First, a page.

Stack Overflow is a community of 4.7 million programmers, just like you, helping each other.

Join them; it only takes a minute:

Sign up
Join the Stack Overflow community to:
  1. Ask programming questions
  2. Answer and help your peers
  3. Get recognized for your expertise

a collegue of mine proposed to me an exercise from an online judge website, which is basically a graph solving problem of an evacuation plan on a small town.

i dont need the answer (nor do i want it) i just need an advice on which is the best approach to solving it since im kinda new to these kind of problems.

the problem consists of town buildings with workers and fallout shelters in case of a nuclear attack. i have to build an algorithm that will assign the workers of each building to one or more fallout shelters but in a way that some shelters wont became too overcrowded while others remain almost empty (else i would just make the workers go to the nearest one).

the problem is this:

in case its offline heres the google cached version of it:

what i've done so far is for each building get the nearest shelter and move the number of workers from that build equal to the shelter capacity. then move to the next building. but sometimes the number of workers is greater than the shelter capacity, in that case after i iterate through every building, ill just iterate then again apllying the same algorithm until every building has 0 workers in it, problem is this is hardly the best way to solve it.

any tip is welcome, please dont feel like im asking for the answer, i just want an advice in the right direction of solving it.

thanks in advance.

share|improve this question
up vote 3 down vote accepted

This looks exactly like the Transhipment Problem which can (apparently) be solved using Linear Programming. (I say apparently, because this looks to be an instance of Integer Linear programming).

From the site:

The standard scenario where a transportation problem arises is that of sending units of a product across a network of highways that connect a given set of cities. Each city is considered either as a "source," in that units are to be shipped out from there, or as a "sink," in that units are demanded there. Each source has a given supply, each sink has a given demand, and each highway that connects a source-sink pair has a given transportation cost per unit of shipment. This can be visualized in the form of a network, as depicted in Figure TP-1 below.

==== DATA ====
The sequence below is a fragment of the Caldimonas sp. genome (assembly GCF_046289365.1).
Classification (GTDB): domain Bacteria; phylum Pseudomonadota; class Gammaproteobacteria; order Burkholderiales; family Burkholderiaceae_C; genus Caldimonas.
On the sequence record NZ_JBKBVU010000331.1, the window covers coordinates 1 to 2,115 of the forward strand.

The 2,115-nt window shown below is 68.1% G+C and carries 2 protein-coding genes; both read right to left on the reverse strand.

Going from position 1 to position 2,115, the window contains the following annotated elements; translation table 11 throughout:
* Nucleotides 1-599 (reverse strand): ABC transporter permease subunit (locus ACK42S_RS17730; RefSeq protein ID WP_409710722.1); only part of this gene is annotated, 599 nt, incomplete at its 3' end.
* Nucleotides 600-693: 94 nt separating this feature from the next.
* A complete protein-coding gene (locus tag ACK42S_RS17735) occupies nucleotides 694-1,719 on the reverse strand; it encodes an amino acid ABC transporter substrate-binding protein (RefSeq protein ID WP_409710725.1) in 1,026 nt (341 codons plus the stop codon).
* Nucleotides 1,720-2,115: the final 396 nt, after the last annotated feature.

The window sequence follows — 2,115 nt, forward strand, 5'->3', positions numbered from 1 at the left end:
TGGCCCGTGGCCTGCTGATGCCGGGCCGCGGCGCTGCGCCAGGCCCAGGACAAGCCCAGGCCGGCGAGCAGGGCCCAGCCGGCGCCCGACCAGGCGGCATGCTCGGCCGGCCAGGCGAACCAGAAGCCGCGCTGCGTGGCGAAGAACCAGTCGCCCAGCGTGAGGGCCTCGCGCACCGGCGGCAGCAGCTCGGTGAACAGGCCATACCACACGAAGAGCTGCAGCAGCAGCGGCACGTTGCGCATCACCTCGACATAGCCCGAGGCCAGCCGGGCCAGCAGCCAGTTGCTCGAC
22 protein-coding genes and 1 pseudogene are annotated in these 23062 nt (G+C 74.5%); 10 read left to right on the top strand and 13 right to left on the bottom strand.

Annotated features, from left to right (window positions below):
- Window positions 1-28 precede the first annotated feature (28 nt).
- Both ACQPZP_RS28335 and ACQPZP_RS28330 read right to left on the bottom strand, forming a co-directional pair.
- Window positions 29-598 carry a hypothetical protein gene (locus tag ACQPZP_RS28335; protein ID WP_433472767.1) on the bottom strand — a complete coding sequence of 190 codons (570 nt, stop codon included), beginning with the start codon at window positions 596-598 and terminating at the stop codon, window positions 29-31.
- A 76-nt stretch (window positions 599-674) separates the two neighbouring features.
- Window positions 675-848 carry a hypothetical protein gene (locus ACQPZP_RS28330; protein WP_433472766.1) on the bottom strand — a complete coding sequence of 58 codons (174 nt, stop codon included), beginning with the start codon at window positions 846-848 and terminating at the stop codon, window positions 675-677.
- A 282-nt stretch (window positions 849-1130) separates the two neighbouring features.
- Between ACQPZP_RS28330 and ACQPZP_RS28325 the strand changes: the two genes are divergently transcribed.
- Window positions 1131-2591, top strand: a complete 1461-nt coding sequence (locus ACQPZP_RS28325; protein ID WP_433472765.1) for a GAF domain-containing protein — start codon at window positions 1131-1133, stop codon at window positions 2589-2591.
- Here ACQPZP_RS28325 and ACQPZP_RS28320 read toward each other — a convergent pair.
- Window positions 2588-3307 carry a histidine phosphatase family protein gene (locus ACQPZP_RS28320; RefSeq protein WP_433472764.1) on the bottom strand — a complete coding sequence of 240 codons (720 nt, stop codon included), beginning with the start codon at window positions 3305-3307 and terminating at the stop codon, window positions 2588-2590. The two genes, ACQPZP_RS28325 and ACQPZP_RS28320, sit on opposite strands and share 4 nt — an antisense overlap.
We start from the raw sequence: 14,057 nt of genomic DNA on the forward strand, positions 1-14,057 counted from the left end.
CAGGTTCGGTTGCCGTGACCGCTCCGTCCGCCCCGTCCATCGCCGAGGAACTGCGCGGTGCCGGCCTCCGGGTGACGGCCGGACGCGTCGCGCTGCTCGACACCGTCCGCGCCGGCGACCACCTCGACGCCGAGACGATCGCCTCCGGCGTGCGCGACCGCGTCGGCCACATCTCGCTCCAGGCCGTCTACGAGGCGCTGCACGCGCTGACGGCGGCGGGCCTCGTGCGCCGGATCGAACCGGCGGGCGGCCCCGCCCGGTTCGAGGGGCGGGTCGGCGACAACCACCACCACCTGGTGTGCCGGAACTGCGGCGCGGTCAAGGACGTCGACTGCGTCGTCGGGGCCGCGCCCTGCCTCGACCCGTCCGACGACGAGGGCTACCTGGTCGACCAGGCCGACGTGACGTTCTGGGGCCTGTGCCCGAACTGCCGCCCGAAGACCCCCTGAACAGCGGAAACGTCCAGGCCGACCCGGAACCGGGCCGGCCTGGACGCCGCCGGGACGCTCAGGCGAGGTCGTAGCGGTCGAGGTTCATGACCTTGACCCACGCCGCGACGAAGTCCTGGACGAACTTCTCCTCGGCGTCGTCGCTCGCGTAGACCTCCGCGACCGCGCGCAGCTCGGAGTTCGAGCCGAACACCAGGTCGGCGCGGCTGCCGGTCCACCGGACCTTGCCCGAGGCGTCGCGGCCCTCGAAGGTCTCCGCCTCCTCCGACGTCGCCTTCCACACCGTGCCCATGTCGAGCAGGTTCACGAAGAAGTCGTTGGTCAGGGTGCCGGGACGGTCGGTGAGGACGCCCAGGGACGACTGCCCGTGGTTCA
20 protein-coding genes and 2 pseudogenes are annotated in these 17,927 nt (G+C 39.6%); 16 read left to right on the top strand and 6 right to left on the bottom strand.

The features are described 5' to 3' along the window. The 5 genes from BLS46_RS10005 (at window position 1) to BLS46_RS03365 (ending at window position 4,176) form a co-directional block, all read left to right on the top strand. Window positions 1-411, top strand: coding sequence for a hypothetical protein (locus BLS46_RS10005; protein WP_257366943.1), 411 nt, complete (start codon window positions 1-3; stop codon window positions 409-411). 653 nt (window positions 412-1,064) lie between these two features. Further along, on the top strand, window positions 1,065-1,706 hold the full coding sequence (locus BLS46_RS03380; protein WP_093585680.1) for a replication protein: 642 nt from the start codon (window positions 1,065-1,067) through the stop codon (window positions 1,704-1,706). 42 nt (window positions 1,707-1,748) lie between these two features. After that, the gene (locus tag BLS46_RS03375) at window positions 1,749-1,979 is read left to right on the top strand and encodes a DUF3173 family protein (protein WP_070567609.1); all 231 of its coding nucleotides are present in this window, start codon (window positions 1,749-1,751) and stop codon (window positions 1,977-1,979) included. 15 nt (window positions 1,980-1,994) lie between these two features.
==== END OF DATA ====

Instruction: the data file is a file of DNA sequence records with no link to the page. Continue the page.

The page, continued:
Transshipment Problem fig

Given such a network, the problem of interest is to determine an optimal transportation scheme that minimizes the total cost of shipments, subject to supply and demand constraints.

Hope that helps.

share|improve this answer
thanks a lot for the help, i turned out to use the transportation problem instead of the transhipment problem (which also takes into account midleman suppliers instead of just suppliers and consumers) but they are both related so solving one requires to know how to solve the other. as for the algorithms i used a least cost assignment algorithm to find a feasible solution and then the stepping stone method to find an optimal solution. again thanks for the advice, really really helped. – sap May 20 '10 at 20:43

This looks like a standard Min-cost max flow problem. A bipartite graph with ~200 vertices should run easily in time.

To create the vertex constraint (each node can only handle k people), you just need to create a second graph G_1 where you add an additional vertex u_i for each v_i - and having the flow v_i to u_i be whatever your constraint be, in this case, k+1, with the cost 0. So basically if there is an edge (a,b) in the original graph G, then in G_1, there will be an edge (u_a,v_b) for each of these edges. In effect, you're creating a second layer of vertices that constraints the flow to k for each vertex.

share|improve this answer
@Larry: I feel this will work too. Care to elaborate? – Aryabhatta May 19 '10 at 17:36
This and linear programming are equivalent. See this wiki article for a simple algorithm to solve these problems. – BlueRaja - Danny Pflughoeft May 19 '10 at 19:33
@BlueRaja: You mean every LP can be modelled as max-flow on some graph? (I am aware that there are LP solutions for max-flow.) – Aryabhatta May 19 '10 at 20:03
@Moron: I thought every LP problem could be modeled by a network flow problem (and I know every network flow can be modeled by a min-max flow problem, and every min-max flow problem can be modeled by LP), but I can't find any reference to back that thought up. I am probably mistaken. – BlueRaja - Danny Pflughoeft May 19 '10 at 20:17
@BlueRaja: I doubt that that will be the case (LP <= max-flow). If I remember correctly, polynomial time network flow problems solutions were around even before the polynomial time LP algorithms came out. – Aryabhatta May 19 '10 at 20:25

Your Answer


By posting your answer, you agree to the privacy policy and terms of service.

Not the answer you're looking for? Browse other questions tagged or ask your own question.